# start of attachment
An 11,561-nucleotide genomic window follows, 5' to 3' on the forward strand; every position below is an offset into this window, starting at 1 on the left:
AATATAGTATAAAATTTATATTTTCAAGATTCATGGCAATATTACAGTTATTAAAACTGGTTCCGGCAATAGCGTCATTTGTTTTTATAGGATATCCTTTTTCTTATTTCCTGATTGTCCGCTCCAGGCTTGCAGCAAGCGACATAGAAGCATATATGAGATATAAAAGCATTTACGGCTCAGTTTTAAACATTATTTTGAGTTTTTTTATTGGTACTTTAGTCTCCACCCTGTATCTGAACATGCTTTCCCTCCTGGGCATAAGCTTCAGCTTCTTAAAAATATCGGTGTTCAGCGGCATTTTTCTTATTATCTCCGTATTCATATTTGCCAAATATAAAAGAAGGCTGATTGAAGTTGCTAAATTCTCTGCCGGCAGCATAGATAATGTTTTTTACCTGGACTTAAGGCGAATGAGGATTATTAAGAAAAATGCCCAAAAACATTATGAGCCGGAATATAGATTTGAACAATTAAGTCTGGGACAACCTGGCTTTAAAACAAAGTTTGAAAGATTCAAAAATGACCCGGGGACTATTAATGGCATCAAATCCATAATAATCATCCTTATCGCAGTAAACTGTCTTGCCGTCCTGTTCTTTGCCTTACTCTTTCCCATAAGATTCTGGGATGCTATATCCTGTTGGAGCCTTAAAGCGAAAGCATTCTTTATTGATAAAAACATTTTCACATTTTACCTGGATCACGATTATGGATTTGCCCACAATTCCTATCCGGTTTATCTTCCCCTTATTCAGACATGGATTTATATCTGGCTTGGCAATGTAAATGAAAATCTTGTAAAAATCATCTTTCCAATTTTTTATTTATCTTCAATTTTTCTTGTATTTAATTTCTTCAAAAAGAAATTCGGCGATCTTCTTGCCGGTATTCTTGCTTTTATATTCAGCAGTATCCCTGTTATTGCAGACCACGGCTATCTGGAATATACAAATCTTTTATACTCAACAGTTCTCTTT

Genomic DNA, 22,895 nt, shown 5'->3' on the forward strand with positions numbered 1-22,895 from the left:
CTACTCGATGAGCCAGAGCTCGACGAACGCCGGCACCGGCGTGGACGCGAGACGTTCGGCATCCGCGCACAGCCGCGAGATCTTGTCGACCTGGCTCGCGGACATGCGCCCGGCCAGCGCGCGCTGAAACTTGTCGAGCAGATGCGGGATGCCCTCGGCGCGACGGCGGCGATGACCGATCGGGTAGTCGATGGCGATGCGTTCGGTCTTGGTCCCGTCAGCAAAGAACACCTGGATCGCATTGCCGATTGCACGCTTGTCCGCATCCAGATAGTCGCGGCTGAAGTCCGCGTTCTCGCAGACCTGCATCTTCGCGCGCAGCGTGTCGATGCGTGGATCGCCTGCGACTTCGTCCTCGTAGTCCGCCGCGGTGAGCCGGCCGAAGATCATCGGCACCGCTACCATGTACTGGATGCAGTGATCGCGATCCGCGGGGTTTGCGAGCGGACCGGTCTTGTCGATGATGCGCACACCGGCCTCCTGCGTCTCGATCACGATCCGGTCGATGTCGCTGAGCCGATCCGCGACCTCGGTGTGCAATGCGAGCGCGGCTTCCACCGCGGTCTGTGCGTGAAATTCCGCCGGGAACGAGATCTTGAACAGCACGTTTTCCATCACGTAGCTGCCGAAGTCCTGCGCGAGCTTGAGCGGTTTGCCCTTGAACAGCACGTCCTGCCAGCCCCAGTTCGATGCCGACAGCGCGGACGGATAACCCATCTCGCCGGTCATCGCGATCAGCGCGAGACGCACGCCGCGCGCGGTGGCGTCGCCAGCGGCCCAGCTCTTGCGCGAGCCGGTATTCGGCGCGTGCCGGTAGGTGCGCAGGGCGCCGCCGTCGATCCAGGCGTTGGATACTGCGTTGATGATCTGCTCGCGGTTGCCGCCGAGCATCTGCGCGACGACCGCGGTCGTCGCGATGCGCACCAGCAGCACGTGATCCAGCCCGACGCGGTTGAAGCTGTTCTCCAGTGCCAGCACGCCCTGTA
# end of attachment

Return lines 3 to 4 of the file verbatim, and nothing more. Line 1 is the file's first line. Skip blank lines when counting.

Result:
Genomic DNA, 22,895 nt, shown 5'->3' on the forward strand with positions numbered 1-22,895 from the left:
CTACTCGATGAGCCAGAGCTCGACGAACGCCGGCACCGGCGTGGACGCGAGACGTTCGGCATCCGCGCACAGCCGCGAGATCTTGTCGACCTGGCTCGCGGACATGCGCCCGGCCAGCGCGCGCTGAAACTTGTCGAGCAGATGCGGGATGCCCTCGGCGCGACGGCGGCGATGACCGATCGGGTAGTCGATGGCGATGCGTTCGGTCTTGGTCCCGTCAGCAAAGAACACCTGGATCGCATTGCCGATTGCACGCTTGTCCGCATCCAGATAGTCGCGGCTGAAGTCCGCGTTCTCGCAGACCTGCATCTTCGCGCGCAGCGTGTCGATGCGTGGATCGCCTGCGACTTCGTCCTCGTAGTCCGCCGCGGTGAGCCGGCCGAAGATCATCGGCACCGCTACCATGTACTGGATGCAGTGATCGCGATCCGCGGGGTTTGCGAGCGGACCGGTCTTGTCGATGATGCGCACACCGGCCTCCTGCGTCTCGATCACGATCCGGTCGATGTCGCTGAGCCGATCCGCGACCTCGGTGTGCAATGCGAGCGCGGCTTCCACCGCGGTCTGTGCGTGAAATTCCGCCGGGAACGAGATCTTGAACAGCACGTTTTCCATCACGTAGCTGCCGAAGTCCTGCGCGAGCTTGAGCGGTTTGCCCTTGAACAGCACGTCCTGCCAGCCCCAGTTCGATGCCGACAGCGCGGACGGATAACCCATCTCGCCGGTCATCGCGATCAGCGCGAGACGCACGCCGCGCGCGGTGGCGTCGCCAGCGGCCCAGCTCTTGCGCGAGCCGGTATTCGGCGCGTGCCGGTAGGTGCGCAGGGCGCCGCCGTCGATCCAGGCGTTGGATACTGCGTTGATGATCTGCTCGCGGTTGCCGCCGAGCATCTGCGCGACGACCGCGGTCGTCGCGATGCGCACCAGCAGCACGTGATCCAGCCCGACGCGGTTGAAGCTGTTCTCCAGTGCCAGCACGCCCTGTA